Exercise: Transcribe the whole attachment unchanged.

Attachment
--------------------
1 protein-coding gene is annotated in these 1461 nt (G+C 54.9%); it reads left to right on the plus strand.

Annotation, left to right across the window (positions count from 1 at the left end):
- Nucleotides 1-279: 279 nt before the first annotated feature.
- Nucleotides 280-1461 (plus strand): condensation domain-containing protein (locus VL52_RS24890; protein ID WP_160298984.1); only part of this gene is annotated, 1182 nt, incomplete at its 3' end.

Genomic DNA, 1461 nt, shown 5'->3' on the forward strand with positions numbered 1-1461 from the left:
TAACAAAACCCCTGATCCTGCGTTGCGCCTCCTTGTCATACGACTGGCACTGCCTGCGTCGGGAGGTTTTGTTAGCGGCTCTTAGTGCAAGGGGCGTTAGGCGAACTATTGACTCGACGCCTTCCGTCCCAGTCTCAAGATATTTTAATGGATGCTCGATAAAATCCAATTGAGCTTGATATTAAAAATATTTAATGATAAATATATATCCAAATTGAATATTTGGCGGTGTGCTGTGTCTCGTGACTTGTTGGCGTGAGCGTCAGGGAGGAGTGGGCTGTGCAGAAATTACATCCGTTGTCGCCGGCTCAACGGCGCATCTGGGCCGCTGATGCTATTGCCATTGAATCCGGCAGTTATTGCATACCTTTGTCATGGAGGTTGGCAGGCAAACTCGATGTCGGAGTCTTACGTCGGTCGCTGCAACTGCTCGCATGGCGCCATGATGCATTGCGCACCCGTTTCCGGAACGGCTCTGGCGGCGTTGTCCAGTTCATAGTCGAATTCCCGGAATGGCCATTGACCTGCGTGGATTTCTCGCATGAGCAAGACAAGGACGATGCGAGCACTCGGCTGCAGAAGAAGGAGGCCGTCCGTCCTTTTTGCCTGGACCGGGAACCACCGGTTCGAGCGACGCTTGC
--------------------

1 protein-coding gene is annotated in these 1461 nt (G+C 54.9%); it reads left to right on the plus strand.

Annotation, left to right across the window (positions count from 1 at the left end):
- Nucleotides 1-279: 279 nt before the first annotated feature.
- Nucleotides 280-1461 (plus strand): condensation domain-containing protein (locus VL52_RS24890; protein ID WP_160298984.1); only part of this gene is annotated, 1182 nt, incomplete at its 3' end.

Genomic DNA, 1461 nt, shown 5'->3' on the forward strand with positions numbered 1-1461 from the left:
TAACAAAACCCCTGATCCTGCGTTGCGCCTCCTTGTCATACGACTGGCACTGCCTGCGTCGGGAGGTTTTGTTAGCGGCTCTTAGTGCAAGGGGCGTTAGGCGAACTATTGACTCGACGCCTTCCGTCCCAGTCTCAAGATATTTTAATGGATGCTCGATAAAATCCAATTGAGCTTGATATTAAAAATATTTAATGATAAATATATATCCAAATTGAATATTTGGCGGTGTGCTGTGTCTCGTGACTTGTTGGCGTGAGCGTCAGGGAGGAGTGGGCTGTGCAGAAATTACATCCGTTGTCGCCGGCTCAACGGCGCATCTGGGCCGCTGATGCTATTGCCATTGAATCCGGCAGTTATTGCATACCTTTGTCATGGAGGTTGGCAGGCAAACTCGATGTCGGAGTCTTACGTCGGTCGCTGCAACTGCTCGCATGGCGCCATGATGCATTGCGCACCCGTTTCCGGAACGGCTCTGGCGGCGTTGTCCAGTTCATAGTCGAATTCCCGGAATGGCCATTGACCTGCGTGGATTTCTCGCATGAGCAAGACAAGGACGATGCGAGCACTCGGCTGCAGAAGAAGGAGGCCGTCCGTCCTTTTTGCCTGGACCGGGAACCACCGGTTCGAGCGACGCTTGC